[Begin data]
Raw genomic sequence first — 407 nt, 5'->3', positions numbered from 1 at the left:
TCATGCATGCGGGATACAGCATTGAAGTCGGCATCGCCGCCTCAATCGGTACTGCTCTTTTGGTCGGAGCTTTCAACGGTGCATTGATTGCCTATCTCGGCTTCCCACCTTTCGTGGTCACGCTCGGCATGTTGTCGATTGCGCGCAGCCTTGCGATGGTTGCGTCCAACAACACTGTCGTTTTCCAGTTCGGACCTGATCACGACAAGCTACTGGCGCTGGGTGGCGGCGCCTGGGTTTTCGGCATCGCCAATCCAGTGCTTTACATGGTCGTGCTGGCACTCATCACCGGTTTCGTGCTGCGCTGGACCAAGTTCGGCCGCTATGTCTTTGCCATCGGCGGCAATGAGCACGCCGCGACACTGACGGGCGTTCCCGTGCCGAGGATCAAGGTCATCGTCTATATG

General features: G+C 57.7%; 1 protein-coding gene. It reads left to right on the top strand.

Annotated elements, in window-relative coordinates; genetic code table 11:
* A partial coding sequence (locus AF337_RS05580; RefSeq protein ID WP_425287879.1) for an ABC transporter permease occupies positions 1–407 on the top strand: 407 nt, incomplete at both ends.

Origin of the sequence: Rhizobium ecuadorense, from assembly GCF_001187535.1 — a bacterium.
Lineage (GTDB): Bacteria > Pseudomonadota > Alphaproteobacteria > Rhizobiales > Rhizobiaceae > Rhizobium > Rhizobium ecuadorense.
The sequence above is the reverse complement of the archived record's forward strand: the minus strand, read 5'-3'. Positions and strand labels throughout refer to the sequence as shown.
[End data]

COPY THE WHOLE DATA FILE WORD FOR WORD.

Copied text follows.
Raw genomic sequence first — 407 nt, 5'->3', positions numbered from 1 at the left:
TCATGCATGCGGGATACAGCATTGAAGTCGGCATCGCCGCCTCAATCGGTACTGCTCTTTTGGTCGGAGCTTTCAACGGTGCATTGATTGCCTATCTCGGCTTCCCACCTTTCGTGGTCACGCTCGGCATGTTGTCGATTGCGCGCAGCCTTGCGATGGTTGCGTCCAACAACACTGTCGTTTTCCAGTTCGGACCTGATCACGACAAGCTACTGGCGCTGGGTGGCGGCGCCTGGGTTTTCGGCATCGCCAATCCAGTGCTTTACATGGTCGTGCTGGCACTCATCACCGGTTTCGTGCTGCGCTGGACCAAGTTCGGCCGCTATGTCTTTGCCATCGGCGGCAATGAGCACGCCGCGACACTGACGGGCGTTCCCGTGCCGAGGATCAAGGTCATCGTCTATATG

General features: G+C 57.7%; 1 protein-coding gene. It reads left to right on the top strand.

Annotated elements, in window-relative coordinates; genetic code table 11:
* A partial coding sequence (locus AF337_RS05580; RefSeq protein ID WP_425287879.1) for an ABC transporter permease occupies positions 1–407 on the top strand: 407 nt, incomplete at both ends.

Origin of the sequence: Rhizobium ecuadorense, from assembly GCF_001187535.1 — a bacterium.
Lineage (GTDB): Bacteria > Pseudomonadota > Alphaproteobacteria > Rhizobiales > Rhizobiaceae > Rhizobium > Rhizobium ecuadorense.
The sequence above is the reverse complement of the archived record's forward strand: the minus strand, read 5'-3'. Positions and strand labels throughout refer to the sequence as shown.